2. Incline Bench Dumbbell Curl
The incline bench dumbbell curl is a stricter version of the curl than when you are standing. That’s because it takes the lower body out of this biceps brachii exercise so that you cannot buck your hips to create momentum.
Set the incline bench to a 45-degree angle and choose a pair of dumbbells that will allow you to do no more than 12 reps. Lie back on the bench so your glutes rest firmly against the seat and plant your feet on the floor.
Hang your arms down so that they are perpendicular to the floor. In this position, your biceps should be in a full stretch, and your palms should be facing forward.
Begin by breathing in and curling one arm directly up toward your shoulder. Exhale as you reach full elbow flexion. Squeeze the bicep tightly in the top position. Lower under control. Do not start to curl with the other arms until you have returned to the start position.
3. Standing Alternate Dumbbell Curl
Stand with your feet shoulder-width apart and a pair of dumbbells in your hands, hanging at your sides. Maintain a neutral spine position. Your palms should be facing your thighs.
Keeping your elbows in at your sides, supinate your right wrist with palms facing forward as you curl that arm up to the shoulder. Do not use momentum by swinging to get the weight up.
Reverse the action to return the right arm to the start position. Now repeat with the left arm.
With this exercise, you will be doing four sets, ranging from 30 reps down to 10 reps. Choose a weight that will be challenging for the last few reps. On your last set, the weight used should be your 10 rep max.
4. Dumbbell Hammer Curl
The hammer curl allows you to target the brachialis, which lies underneath the biceps brachii and shows up on the outside of your arm. It also works the brachioradialis in the forearms.
Grab a pair of dumbbells that will make you struggle to get 12 reps on hammer curls. Stand with the weights held at your sides with your palms facing toward your thighs in a neutral grip. The position of the dumbbells in your hands will resemble a hammer, hence the name of this exercise.
Curl the right dumbbell up to your shoulder level. Be sure to keep your elbows pinned to your side as you do so. Maintain the neutral grip throughout, and lower the weight under control.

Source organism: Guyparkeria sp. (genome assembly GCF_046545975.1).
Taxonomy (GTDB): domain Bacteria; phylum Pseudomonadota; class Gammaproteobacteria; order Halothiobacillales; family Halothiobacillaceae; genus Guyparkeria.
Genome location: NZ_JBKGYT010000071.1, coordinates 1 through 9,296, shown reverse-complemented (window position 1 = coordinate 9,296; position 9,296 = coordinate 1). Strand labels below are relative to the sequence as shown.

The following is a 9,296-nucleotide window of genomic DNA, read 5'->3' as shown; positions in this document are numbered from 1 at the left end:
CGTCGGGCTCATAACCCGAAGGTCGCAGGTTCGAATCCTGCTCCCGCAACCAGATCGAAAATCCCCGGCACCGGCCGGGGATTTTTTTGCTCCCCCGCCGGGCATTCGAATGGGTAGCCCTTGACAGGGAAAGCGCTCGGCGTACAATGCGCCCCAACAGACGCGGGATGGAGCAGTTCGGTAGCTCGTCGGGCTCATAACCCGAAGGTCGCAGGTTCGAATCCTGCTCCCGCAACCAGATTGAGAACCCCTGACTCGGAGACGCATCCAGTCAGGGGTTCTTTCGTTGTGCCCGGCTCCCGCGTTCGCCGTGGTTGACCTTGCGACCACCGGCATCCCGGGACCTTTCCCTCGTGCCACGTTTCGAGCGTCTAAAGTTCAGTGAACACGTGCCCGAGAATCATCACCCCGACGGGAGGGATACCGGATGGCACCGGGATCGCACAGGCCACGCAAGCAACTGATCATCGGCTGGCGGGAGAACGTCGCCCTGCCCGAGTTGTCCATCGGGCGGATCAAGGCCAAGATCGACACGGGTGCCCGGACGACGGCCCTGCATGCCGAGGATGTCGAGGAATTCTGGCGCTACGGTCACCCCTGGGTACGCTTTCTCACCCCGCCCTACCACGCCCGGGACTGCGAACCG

Do not let your elbows come forward as you curl up. Doing so will take tension off the biceps, which is the opposite of what you want to achieve when doing hammer curls.
The Zottman curl, which features an overhand grip with palms facing the floor, is a variation that also targets the forearm muscles.
5. Dumbbell Concentration Curl — Dumbbell Biceps Workouts
The dumbbell concentration curl is considered a shaping movement for biceps and has been used for decades to build mountainlike bicep peaks.
Concentration curls target the outer head of the biceps, which is the head that adds height when the muscle is flexed.
To perform the exercise, sit at the end of a flat exercise bench. Grab a light dumbbell in your left hand, and place your feet a little wider than shoulder-width apart.
Bend over at the waist so that you can brace the triceps of your left arm against the inside of your left knee. Rest your free hand on your right leg, or you can use it as a brace behind your left arm.
Straighten your left arm fully, and be sure your arm is down at the start of the movement. From this starting position, slowly curl the dumbbell up to your shoulder, supinating your hand in the process.
Biceps Training Tips
Below are a few python training tips to make the most of your workouts —
1. Full Range of Motion
For optimal muscle fiber recruitment, you need to move the muscle through its full range of motion. That means going all the way up and down. Be sure to squeeze the biceps at the top of the movement. 
2. Focus on Form
Many people tend to allow their shoulders to drop forward while doing bicep exercises. Instead, squeeze your shoulder blades back during a rep and focus on contracting your biceps.
Also, avoid the tendency to come forward as you raise the dumbbells. Stop the ascent at the point where your forearms go perpendicular to the floor at the top, or you will decrease the tension on the biceps.
3. Vary the Set Structure
You should cycle your set structure by mixing it up between straight sets, pyramid sets, and drop sets. Anything you can do to keep the muscles guessing is welcome.
4. Don’t Twist Your Torso